22 April 2021

What a wonderful world

Cancer

It really wasn’t all that long ago that the words “cancer treatment” were synonymous with disfiguring surgeries, completely debilitating chemotherapy and side-effect-ridden radiotherapy – when patients really had to make a choice whether the treatment was worth it for the small chance of more time.

How far we’ve come.

I remember, years ago, hearing a talk being given by one of Sydney’s leading oncologists. He was presenting his experience with a new biologic being trialled in patients with advanced metastatic melanoma.

The results were incredible. A significant number of patients who had been riddled with bony mets and whose prognoses were measured in days rather than months, quite literally were able, after treatment, to get up off their death bed and be discharged from hospital. And the difference in their scans had you questioning whether they were images from the same patient.

While the details of this trial have long since disappeared from my grey matter, I will never forget this specialist’s enthusiasm and sense of awe. It was as though we were all witnesses to a miracle.

It wasn’t a miracle of course. And while there were many cases of amazing response to this treatment, in the majority of patients the cancer recurred as the tumour cells mutated, working out a way to bypass the biologic treatment. But it was start. 

As the specialist said, in his 30 years as an oncologist this was the first time he was able to offer some potentially effective treatment for someone with metastatic melanoma. The first time he could offer some hope.

I was reminded this moment in time when a study showing improvements in cancer survival rates was published in Lancet Oncology. It was this massive analysis of data from cancer registries from seven high income countries around the world, including Australia. Basically, the researchers looked at cancers from seven sites (oesophagus, stomach, colon, rectum, pancreas, lung and ovary) and compared the one- and five-year survival rates between 1995 and 2014.

As you might expect, net survival had increased over this time for all cancer types (yes, even pancreas) and in all countries, but what is truly inspirational is just how well Australia rates in terms of our cancer treatments and how well we continue to improve.

Compared with these six other countries (Canada, Denmark, Ireland, New Zealand, Norway and the UK) Australia has the best five-year survival rates for cancers of the oesophagus, stomach, colon (where the rate is now almost 71%!!), rectum and pancreas in patients. And for lung cancer we’re only second to Canada by a fraction of a percentage point and second only to Norway for ovarian cancer (can’t think why Norway would be best at treating ovarian cancer).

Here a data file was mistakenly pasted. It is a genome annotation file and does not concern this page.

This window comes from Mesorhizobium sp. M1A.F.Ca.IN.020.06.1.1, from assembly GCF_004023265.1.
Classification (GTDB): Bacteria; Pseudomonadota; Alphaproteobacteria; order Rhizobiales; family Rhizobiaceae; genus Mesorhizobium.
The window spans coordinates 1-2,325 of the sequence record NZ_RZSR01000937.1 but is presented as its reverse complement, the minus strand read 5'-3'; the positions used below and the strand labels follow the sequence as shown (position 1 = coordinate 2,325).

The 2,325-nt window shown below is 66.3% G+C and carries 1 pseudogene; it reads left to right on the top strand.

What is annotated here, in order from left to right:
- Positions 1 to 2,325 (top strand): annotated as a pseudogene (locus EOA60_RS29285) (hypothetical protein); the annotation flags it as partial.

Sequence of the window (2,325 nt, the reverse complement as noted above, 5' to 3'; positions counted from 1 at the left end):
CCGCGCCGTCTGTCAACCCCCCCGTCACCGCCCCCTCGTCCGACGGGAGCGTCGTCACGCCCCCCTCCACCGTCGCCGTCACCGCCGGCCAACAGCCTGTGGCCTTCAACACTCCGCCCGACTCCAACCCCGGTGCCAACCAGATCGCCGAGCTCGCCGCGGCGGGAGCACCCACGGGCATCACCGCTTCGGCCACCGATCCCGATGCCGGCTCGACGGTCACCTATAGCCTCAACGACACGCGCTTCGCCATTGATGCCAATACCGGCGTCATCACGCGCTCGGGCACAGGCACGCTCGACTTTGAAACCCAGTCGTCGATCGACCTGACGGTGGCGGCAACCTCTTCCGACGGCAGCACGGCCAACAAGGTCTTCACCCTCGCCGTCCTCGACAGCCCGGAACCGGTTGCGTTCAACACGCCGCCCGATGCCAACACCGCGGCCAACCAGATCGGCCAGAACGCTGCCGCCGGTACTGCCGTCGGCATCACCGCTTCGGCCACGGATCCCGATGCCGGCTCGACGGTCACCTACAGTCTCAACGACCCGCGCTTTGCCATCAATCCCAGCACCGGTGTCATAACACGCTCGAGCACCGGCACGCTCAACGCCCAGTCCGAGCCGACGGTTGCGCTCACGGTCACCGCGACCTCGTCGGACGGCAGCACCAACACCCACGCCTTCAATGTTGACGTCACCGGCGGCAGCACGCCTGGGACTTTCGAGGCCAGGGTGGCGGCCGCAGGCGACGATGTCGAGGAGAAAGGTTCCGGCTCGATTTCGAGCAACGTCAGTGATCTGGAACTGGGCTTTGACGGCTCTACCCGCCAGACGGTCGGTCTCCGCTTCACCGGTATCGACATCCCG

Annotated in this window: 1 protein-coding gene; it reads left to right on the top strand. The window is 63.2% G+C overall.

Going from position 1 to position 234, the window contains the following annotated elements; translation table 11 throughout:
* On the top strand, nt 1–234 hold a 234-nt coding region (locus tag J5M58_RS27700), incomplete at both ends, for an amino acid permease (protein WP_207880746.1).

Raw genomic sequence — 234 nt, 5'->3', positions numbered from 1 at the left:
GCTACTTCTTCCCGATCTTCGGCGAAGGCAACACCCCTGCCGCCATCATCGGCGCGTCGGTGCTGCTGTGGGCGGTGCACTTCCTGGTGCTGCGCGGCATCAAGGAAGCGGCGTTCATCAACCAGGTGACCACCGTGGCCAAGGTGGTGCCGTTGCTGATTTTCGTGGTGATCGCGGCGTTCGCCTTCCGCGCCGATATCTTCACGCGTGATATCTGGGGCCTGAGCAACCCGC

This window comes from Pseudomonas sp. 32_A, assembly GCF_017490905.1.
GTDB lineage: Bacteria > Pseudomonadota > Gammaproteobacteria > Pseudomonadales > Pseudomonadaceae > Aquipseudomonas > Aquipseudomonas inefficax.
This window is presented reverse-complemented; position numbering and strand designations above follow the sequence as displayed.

Looking at the statistics, it appears we’ve always been at the top in terms of cancer treatment (in terms of these countries at least) and we’ve continued to improve over the last 20 years.

And if you’re starting to suspect this is all just feeding my competitive spirit – you are, in part, right. But this is truly the wow factor in medicine. The study included almost four million cases of cancer! When the researchers say Australia’s five-year survival for lung cancer has improved from 13.3% to 21.4% over 20 years, we’re talking about thousands of people now living who would not have been.  And in places such as the UK, these percentage point improvements can mean hundreds of thousands of lives.

Of course, it’s unlikely to be all due to new treatments. Better screening, imaging, testing and earlier diagnosis will all have played a part, but no-one could argue the new biologics have not really changed the face of therapy for many cancers, including colon, lung and ovary which were part of this study.

I am not an oncologist. I am a GP and even in my little consulting room, a world away from the oncological infusions, treatments with unpronounceable names and schedules of testing, monitoring, markers and PET scans – these phenomenal inroads in cancer therapy are having an amazing impact.

Right at this very moment I have a number of patients who would have been dead courtesy of their cancer had it not been for the new treatments. Even had they developed their lung, breast or ovarian cancer as little as five years ago, it is very unlikely they would now still be coming to my surgery. And they’re not hanging on to life like shipwreck victims, they are well – enjoying life, visiting people, partying and planning. 

New treatments are targeted and clever. Really, really clever. 

What’s more, they have changed we talk about cancer with our patients. More and more (depending on the cancer) we can discuss it in terms of a chronic disease rather than the death sentence it once was.

I know we have a long way to go. Five-year survival rates of 14.6% for pancreatic cancer and 21.4% for lung cancer are far from perfect, but we need to be so grateful for the real advances being made and being able to offer so many patients hope.

Just like that specialist from many years ago, I have that sense of awe and enthusiasm. It is a real privilege to be involved in such a rewarding profession, at such an incredible time, in such a progressive country, with such phenomenal scientists. It’s easy to forget that sometimes.

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